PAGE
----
At Judo Bank we’re determined to give Aussie businesses a fairer go. We believe that in business, relationships matter; it’s why our business bankers take the time to truly understand you and your business, face-to-face.
A bank that likes to say yes to businesses
At Judo Bank, we’re bringing back the craft of relationship banking to transform banking for Australia’s small and medium-sized businesses. Built from the ground up by a small group of deeply experienced and highly credentialed business banking professionals, Judo Bank is providing a genuine alternative for SMEs to secure the funding they need and the service they deserve.
Our SolutionsWe provide business lending solutions starting from $250,000 for small to medium-sized businesses. Our team of experienced business bankers are currently located in Melbourne, Sydney and Brisbane, with many more locations to come.
We are delighted to introduce the 2019 Annual Review
Our first since being granted a full unrestricted banking licence in April. So much has happened in the last twelve months, it would be an understatement to say 2019 has been a big year.
Judo Bank, in the words of our valued customers.
Cole McInnes, Dealer Principal John Deere
Judo Bank in the News
Government ploughs $500m into neobank Judo to spur SME loans
Challenger bank Judo has secured a $500 million investment from the government to help provide loans to small businesses.
The government announced yesterday it would invest an initial $250 million into Judo's lending warehouse through the Australian Office of Financial Management's (AOFM) Australian Business Securitisation Fund and a further $250 million through its recently announced Structured Finance Support Fund (SFSF).
Judo co-founder and co-chief executive David Hornery said the $500 million investment came at a crucial time for small businesses around Australia, many of which were battling for survival.
‘‘It is really about underpinning our capacity to provide funding to SMEs at a time when it has never been more important,'' he said. ‘‘These two entities are coming together to provide a substantial and valuable injection to the SME community.''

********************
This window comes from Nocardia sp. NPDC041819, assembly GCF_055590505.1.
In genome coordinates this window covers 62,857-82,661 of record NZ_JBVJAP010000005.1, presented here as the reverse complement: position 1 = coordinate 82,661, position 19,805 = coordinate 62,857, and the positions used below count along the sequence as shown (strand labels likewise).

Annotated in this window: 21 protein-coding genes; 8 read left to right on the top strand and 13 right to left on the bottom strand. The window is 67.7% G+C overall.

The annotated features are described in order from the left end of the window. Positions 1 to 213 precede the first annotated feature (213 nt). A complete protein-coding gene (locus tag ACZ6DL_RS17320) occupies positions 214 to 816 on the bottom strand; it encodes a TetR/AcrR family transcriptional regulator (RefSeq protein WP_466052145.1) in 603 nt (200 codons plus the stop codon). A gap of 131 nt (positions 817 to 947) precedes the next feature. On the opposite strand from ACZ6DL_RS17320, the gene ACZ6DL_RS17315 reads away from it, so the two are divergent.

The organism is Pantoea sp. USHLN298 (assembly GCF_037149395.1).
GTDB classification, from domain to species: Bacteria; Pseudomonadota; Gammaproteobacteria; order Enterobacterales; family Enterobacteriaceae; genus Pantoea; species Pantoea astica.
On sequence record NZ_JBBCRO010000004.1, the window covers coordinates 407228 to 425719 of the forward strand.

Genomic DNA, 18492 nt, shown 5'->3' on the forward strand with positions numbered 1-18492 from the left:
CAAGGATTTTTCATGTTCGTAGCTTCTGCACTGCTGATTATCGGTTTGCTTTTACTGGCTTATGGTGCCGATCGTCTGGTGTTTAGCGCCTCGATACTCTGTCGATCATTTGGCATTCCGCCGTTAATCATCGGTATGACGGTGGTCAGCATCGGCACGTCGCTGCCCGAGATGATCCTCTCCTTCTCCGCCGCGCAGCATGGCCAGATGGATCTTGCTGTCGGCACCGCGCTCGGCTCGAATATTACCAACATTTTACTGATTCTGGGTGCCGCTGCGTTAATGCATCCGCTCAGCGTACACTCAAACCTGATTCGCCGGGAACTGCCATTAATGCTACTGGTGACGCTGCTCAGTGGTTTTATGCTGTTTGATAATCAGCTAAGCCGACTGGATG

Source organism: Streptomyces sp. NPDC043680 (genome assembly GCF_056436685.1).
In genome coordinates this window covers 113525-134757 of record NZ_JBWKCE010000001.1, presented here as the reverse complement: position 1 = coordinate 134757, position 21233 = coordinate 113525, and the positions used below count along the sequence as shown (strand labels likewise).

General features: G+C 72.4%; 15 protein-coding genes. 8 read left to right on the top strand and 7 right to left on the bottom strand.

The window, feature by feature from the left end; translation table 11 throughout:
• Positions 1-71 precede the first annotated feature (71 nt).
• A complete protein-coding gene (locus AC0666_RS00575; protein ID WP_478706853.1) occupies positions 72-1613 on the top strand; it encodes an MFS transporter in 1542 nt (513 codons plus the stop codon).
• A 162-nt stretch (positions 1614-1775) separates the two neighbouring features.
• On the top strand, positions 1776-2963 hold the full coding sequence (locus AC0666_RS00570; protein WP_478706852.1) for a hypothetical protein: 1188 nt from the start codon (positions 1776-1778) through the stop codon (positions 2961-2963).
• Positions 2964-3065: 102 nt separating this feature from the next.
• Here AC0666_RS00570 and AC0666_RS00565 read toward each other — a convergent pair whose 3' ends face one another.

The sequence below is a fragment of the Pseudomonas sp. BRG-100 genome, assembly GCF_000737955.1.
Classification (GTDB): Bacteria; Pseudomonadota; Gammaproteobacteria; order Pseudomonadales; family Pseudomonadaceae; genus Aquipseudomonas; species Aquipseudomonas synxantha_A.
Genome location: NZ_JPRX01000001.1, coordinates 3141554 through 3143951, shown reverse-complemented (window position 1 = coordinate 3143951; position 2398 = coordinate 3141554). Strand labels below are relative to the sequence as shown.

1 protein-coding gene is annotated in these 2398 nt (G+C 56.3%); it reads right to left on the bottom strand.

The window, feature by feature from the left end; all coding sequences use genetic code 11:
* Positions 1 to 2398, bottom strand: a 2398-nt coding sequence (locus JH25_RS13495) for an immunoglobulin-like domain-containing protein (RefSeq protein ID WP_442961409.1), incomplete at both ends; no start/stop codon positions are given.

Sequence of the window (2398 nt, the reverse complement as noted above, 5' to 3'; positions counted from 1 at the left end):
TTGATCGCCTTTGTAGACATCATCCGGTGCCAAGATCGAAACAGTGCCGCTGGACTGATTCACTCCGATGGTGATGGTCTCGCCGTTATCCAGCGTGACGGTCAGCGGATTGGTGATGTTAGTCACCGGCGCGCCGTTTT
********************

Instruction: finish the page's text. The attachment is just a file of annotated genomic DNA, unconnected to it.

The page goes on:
The investment from the AOFM makes Judo the first recipient of capital from the government's $2 billion small and medium enterprise funding scheme that was unveiled in November 2018.
Fintechs eye $15b fighting fund as Judo bags cheque
Non-bank lenders Prospa, Zip and Flexigroup are among a group of fintechs considering applying for government support under a $15 billion structured finance fund, which has been set up to ensure appropriately priced credit flows into competitors of the major banks.
The Australian Office of Financial Management said on Thursday afternoon it would provide $250 million from the new fund to Judo Bank, part of a total $500 million investment by AOFM into a Judo warehouse to support its lending to small businesses.
AOFM is expected to be hit with a flurry of other funding requests, including from fintechs uncertain about whether covenants with their own funders might be breached if they provide struggling customers with loan deferrals.
The Australian Financial Review understands banks and other funders are in negotiations with several non-bank lenders about whether COVID-19 loan deferral would be considered as a loan 'in arrears'.
Judo nabs $500m from government to boost SME lending
Upstart business lender Judo Bank has scored a $500m injection from the government to boost its ability to lend to small and medium enterprise, as a range of non-banks and fintech groups eye off new funds set up to shore up family businesses amid the COVID-19 crisis.
The Australian Office of Financial Management on Thursday said it had awarded Judo with $250m, marking the first injection from Treasurer Josh Frydenberg’s Australian Business Securitisation Fund, which was announced ahead of last year’s election.
Judo, which was founded by former National Australia Bank duo David Hornery and Joseph Healy, will also receive a further $250m tipped into its warehouse facility under the government’s recently launched $15bn Structured Finance Support Fund, set up last month to keep securitisation markets functioning amid the fallout from the coronavirus credit market crunch.